Afrikaans kids die of hunger: Pretoria
8 July 2012 1 Comment
The Afrikaner Journal warns of a critical human crisis developing in many suburbs of Pretoria amongst tens of thousands of working-class Afrikaners. Their children are dying of malnutrition and disease.
“Some of these children won’t live until the summer…
July 8 2012 – “Afrikaans children are dying of malnutrition and disease because of the ANC government’s Nazi*-type laws barring ‘whites’ from the South African job market – only because they are whites,” the journal noted. “These parents we visited and delivered food-aid and medicines to, are helplessly watching their children being killed by the black-racist laws of the ruling ANC-party of South Africa.
“Some of the children who were given food-aid on July 7 2012 at the WesMoot (Western Suburbs) of Pretoria won’t live to see the summer: The Afrikaner Journal reports: “I’ve witnessed signs of disease such as respiratory diseases like asthma and pneumonia, as well as untreated infections, mouth ulcers and diarrhea.
“The food arrived just in time: the Afrikaners had nothing left to eat… DONATE VIA PAYPAL ON:
White poverty: Prof Lawrence Schlemmer:
ANC Mayor of Johannesburg Parks Tau: ‘There will be no work for whites’
*Nüremberg laws of the Nazis of Germany: comparison to the ANC-regime’s broad-based black economic empowerment laws – both regimes made laws barring whites from the job market, from land-ownership rights, from business-ownership rights and even from rights to access government social-welfare structures: the poor whites are even denied government food-aid in South Africa.
‘There was a rapid growth in German legislation directed at Jews and other groups, such as the Law for the Restoration of the Professional Civil Service which banned “non-Aryans” and political opponents of the Nazis, from the civil-service, all civilian jobs, all rights to own land, homes or businesses, all rights to be educated in German educational institutes; Jews were denied access to public places and were not allowed to work as medical health-care workers, or educators of any kind.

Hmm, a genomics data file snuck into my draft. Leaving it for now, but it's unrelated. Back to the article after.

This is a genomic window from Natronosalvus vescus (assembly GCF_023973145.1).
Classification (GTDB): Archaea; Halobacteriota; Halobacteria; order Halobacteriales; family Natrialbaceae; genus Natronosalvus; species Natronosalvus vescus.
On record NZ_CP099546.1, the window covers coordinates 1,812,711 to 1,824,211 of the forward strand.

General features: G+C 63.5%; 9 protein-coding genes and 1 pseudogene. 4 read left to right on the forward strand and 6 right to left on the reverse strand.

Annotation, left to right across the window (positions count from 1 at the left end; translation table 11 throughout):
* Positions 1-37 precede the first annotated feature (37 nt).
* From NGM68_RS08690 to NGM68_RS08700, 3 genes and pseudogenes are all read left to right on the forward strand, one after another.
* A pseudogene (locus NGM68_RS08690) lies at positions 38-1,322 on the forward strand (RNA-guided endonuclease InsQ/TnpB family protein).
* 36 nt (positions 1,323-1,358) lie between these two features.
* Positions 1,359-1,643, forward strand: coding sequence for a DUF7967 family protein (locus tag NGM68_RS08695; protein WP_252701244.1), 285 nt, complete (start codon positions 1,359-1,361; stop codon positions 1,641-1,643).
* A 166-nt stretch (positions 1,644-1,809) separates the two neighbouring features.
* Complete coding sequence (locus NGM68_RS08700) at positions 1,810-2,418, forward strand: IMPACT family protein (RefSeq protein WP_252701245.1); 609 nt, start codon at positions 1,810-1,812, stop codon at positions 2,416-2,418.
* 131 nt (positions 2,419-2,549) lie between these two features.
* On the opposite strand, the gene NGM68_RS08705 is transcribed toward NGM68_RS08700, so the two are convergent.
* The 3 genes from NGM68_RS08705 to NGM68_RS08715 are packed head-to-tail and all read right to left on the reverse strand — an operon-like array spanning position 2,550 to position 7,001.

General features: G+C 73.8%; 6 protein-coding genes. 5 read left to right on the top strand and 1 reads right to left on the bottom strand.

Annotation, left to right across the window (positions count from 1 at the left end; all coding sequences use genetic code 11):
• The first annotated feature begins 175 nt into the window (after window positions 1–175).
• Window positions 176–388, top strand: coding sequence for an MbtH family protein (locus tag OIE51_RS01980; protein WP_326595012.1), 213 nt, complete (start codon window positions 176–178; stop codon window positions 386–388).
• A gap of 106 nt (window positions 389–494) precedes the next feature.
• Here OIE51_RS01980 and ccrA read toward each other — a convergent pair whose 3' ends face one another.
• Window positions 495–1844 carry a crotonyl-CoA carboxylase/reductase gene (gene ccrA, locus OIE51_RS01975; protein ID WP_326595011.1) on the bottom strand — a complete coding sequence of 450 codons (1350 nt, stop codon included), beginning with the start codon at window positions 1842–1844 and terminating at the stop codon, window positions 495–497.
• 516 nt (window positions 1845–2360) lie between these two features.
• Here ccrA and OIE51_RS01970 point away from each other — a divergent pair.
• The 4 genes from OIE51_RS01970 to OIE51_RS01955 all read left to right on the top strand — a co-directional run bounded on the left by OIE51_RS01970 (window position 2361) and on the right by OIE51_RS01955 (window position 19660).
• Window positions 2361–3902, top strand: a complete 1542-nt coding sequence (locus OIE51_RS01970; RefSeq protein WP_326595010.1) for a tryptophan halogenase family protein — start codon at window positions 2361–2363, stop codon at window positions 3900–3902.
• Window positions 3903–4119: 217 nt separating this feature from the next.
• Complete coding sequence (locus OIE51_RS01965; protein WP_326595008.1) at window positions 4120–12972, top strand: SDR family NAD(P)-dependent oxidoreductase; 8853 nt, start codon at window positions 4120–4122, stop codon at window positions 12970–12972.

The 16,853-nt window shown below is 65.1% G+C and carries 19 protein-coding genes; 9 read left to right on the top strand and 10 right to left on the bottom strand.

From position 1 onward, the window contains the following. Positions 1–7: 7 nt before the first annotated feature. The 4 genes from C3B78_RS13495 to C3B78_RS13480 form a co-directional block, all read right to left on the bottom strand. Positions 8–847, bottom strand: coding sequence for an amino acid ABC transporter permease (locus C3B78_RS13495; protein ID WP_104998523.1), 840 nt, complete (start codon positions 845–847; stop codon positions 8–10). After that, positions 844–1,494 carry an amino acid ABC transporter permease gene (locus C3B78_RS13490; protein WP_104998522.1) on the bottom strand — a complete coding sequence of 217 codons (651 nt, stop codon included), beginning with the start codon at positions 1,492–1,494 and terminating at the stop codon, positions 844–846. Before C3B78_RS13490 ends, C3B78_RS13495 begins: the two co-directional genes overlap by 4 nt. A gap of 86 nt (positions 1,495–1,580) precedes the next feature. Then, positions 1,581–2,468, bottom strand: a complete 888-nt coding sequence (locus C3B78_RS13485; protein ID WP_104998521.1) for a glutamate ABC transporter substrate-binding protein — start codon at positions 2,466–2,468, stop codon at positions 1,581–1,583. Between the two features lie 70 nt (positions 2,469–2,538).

BlackEconomicEmpowerment laws of the ANC-regime in South Africa:
White women and disabled whites were barred from the public and private-sector job market in South Africa by the Broad-Based Black Economic Empowerment Amendment Act of 2011, introduced by leading SA Communist Rob Davies – the Trade & Industries Minister: all the URL links to the Act are published below. For comparison, the Nazi’s Nüremberg laws can also be consulted at
Above: the broad-based black economic empowerment laws were originated by a leading member of the SA Communist Party’s politbureau and central committee, the murky SA Minister of Trade and Industry, Rob Davies of the United Kingdom. Very little is known about his activities before his arrival in South Africa in 1990 other than that he was ‘in Mozambique’ and was divorced.
leading member of SA Communist Party central committee and PolitBureau and:
Honours degree in Economics.
Masters degree in International Relations from the University of South Hampton,United Kingdom (UK).
Doctorate degree in Political Studies from the University of Sussex.
Member of SA Parliament since 1994.
Member of both the African National Congress (ANC) and South African Communist Party (SACP) in Mozambique.
Returned to South Africa in August 1990 and worked in the Department of Economic Policy at ANC Head Office in Johannesburg.
Professor and Co-Director of Centre for Southern African Studies at University of the Western Cape (UWC).
He undertook policy research for ANC and Southern African Development Community (SADC).
Member of SA Ministerial delegation WorldTradeOrganization Seattle (1999), Doha (2001), Cancun (2003) and Hong Kong (2005).
Member of Joint Parliamentary Assembly bureau and ACP Co-Vice President of the Human Rights.
Member of Eminent Persons Group put in place by the Global Coalition for Africa (2003).
Member of both Central Committee and Political Bureau of the SACP.
White men were barred from the public and private-sector job markets in South Africa by the Broad-Based Black Economic Empowerment Act of 2003, No 25899: